The company has earned a reputation as a disruptor of well-established industries thanks to its technological innovation and massive size. It is the world’s largest online retailer and marketplace, smart speaker supplier, cloud computing service provider through AWS, live-streaming service provider through Twitch, and Internet firm as of 2021, according to revenue and market share. Outside of China, it will overtake Walmart as the world’s largest retailer in 2021, thanks in part to Amazon Prime, a monthly subscription programme with over 200 million members worldwide. It is the second-largest private employer in the United States.
Amazon’s Amazon Prime Video, Music, Twitch, and Audible businesses all distribute a variety of digital and streaming entertainment. It publishes books through Amazon Publishing, produces film and television content through Amazon Studios, and has owned Metro-Goldwyn-Mayer since March 2022. It also makes consumer products, including Kindle e-readers, Echo devices, Fire tablets, and Fire TVs.
Customer data gathering techniques, a toxic work atmosphere, tax avoidance, and anti-competitive activity have all been blamed on Amazon.
Amazon was started in July 1994 by Jeff Bezos, who chose Seattle because of the amount of technical expertise and because Microsoft was located nearby. Mackenzie Scott was also a key figure in the company’s creation, having driven across the country with Bezos to get it started. After graduation, Scott applied for a research associate position at D. E. Shaw & Co., a quantitative hedge fund in New York City, to “pay the bills while working on her novels.” When Bezos, then a vice president of the company, interviewed her, he met her.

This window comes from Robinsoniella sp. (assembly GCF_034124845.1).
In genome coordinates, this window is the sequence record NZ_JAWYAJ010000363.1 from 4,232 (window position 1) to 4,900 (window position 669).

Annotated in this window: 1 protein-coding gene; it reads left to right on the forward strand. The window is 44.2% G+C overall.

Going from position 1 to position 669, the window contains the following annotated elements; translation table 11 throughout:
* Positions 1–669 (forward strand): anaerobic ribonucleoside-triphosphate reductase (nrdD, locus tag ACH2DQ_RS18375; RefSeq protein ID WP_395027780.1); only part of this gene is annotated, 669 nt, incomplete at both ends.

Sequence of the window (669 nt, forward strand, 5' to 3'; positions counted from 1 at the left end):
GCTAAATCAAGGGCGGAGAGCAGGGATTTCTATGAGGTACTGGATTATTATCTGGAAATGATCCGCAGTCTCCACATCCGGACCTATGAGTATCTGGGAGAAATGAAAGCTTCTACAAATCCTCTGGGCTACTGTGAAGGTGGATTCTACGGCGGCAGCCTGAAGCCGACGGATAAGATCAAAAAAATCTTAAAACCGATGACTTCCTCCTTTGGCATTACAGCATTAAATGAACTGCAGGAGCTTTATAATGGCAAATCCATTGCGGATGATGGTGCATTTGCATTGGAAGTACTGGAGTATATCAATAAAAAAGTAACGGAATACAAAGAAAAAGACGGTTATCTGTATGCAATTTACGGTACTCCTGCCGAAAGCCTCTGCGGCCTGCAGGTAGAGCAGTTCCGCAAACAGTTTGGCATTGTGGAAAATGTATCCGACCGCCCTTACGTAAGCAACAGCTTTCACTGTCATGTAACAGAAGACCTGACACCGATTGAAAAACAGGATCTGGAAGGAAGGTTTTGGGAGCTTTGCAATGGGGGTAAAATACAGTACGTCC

In May 1997, Amazon went public. It started selling music and films in 1998 and expanded internationally by acquiring online book vendors in the UK and Germany. The following year, it began offering video games, consumer electronics, home improvement items, software, games, and toys.
It established AWS in 2002, which supplied marketers and developers with data on website popularity, Internet traffic patterns, and other statistics. Elastic Compute Cloud (EC2), which rented computer processing power, and Simple Storage Service (S3), which rented data storage via the Internet, was added to the AWS portfolio in 2006. In the same year, Amazon launched Fulfillment by Amazon, allowing individuals and small businesses to sell things on the company’s website. Amazon purchased Kiva Systems in 2012 to automate its inventory management operation. In 2017, it bought the Whole Foods Market grocery business.
On February 2, 2021, Amazon stated that Jeff Bezos would step down as CEO and become executive chair of the board of directors in Q3 of 2021. Andy Jassy, the former CEO of AWS, was named CEO of the company.
Toys “R” Us signed a 10-year deal with Amazon in 2000, worth $50 million per year plus a percentage of sales, under which Toys “R” Us would be the service’s sole supplier of toys and baby products, and the chain’s website would redirect to Amazon’s Toys & Games category. Toys “R” Us sued Amazon in 2004, alleging that Amazon had deliberately permitted third-party sellers to sell items on the service in categories where Toys “R” Us had been awarded exclusivity due to a perceived lack of diversity in Toys “R” Us merchandise.